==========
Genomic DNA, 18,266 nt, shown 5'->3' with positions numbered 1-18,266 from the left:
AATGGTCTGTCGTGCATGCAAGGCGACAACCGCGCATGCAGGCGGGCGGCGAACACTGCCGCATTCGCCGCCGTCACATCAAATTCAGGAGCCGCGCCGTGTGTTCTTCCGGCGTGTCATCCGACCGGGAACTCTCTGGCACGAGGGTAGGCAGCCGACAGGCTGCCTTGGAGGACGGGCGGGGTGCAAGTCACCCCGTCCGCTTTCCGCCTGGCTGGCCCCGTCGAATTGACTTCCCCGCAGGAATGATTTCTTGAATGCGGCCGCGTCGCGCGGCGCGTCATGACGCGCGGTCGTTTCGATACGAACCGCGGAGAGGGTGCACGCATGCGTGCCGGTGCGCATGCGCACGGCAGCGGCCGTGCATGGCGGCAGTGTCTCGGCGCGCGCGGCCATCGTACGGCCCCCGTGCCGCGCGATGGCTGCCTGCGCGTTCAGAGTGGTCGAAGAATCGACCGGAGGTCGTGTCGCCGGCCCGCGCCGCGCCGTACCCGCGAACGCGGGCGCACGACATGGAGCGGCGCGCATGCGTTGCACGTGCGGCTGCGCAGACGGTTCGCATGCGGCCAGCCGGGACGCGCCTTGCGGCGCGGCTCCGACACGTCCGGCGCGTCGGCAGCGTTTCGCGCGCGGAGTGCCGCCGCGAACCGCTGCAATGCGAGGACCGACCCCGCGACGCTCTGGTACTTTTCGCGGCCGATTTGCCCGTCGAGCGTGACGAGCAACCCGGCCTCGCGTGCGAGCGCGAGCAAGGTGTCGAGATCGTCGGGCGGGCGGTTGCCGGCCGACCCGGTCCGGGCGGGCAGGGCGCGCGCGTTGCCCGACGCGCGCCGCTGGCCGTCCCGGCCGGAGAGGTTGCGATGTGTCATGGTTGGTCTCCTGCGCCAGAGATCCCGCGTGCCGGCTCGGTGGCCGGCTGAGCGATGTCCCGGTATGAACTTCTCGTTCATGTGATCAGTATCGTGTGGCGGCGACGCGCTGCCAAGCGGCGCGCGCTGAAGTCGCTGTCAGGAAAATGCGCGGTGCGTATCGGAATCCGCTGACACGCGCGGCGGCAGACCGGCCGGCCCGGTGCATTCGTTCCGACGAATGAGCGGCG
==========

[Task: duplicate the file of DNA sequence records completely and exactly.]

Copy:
Genomic DNA, 18,266 nt, shown 5'->3' with positions numbered 1-18,266 from the left:
AATGGTCTGTCGTGCATGCAAGGCGACAACCGCGCATGCAGGCGGGCGGCGAACACTGCCGCATTCGCCGCCGTCACATCAAATTCAGGAGCCGCGCCGTGTGTTCTTCCGGCGTGTCATCCGACCGGGAACTCTCTGGCACGAGGGTAGGCAGCCGACAGGCTGCCTTGGAGGACGGGCGGGGTGCAAGTCACCCCGTCCGCTTTCCGCCTGGCTGGCCCCGTCGAATTGACTTCCCCGCAGGAATGATTTCTTGAATGCGGCCGCGTCGCGCGGCGCGTCATGACGCGCGGTCGTTTCGATACGAACCGCGGAGAGGGTGCACGCATGCGTGCCGGTGCGCATGCGCACGGCAGCGGCCGTGCATGGCGGCAGTGTCTCGGCGCGCGCGGCCATCGTACGGCCCCCGTGCCGCGCGATGGCTGCCTGCGCGTTCAGAGTGGTCGAAGAATCGACCGGAGGTCGTGTCGCCGGCCCGCGCCGCGCCGTACCCGCGAACGCGGGCGCACGACATGGAGCGGCGCGCATGCGTTGCACGTGCGGCTGCGCAGACGGTTCGCATGCGGCCAGCCGGGACGCGCCTTGCGGCGCGGCTCCGACACGTCCGGCGCGTCGGCAGCGTTTCGCGCGCGGAGTGCCGCCGCGAACCGCTGCAATGCGAGGACCGACCCCGCGACGCTCTGGTACTTTTCGCGGCCGATTTGCCCGTCGAGCGTGACGAGCAACCCGGCCTCGCGTGCGAGCGCGAGCAAGGTGTCGAGATCGTCGGGCGGGCGGTTGCCGGCCGACCCGGTCCGGGCGGGCAGGGCGCGCGCGTTGCCCGACGCGCGCCGCTGGCCGTCCCGGCCGGAGAGGTTGCGATGTGTCATGGTTGGTCTCCTGCGCCAGAGATCCCGCGTGCCGGCTCGGTGGCCGGCTGAGCGATGTCCCGGTATGAACTTCTCGTTCATGTGATCAGTATCGTGTGGCGGCGACGCGCTGCCAAGCGGCGCGCGCTGAAGTCGCTGTCAGGAAAATGCGCGGTGCGTATCGGAATCCGCTGACACGCGCGGCGGCAGACCGGCCGGCCCGGTGCATTCGTTCCGACGAATGAGCGGCG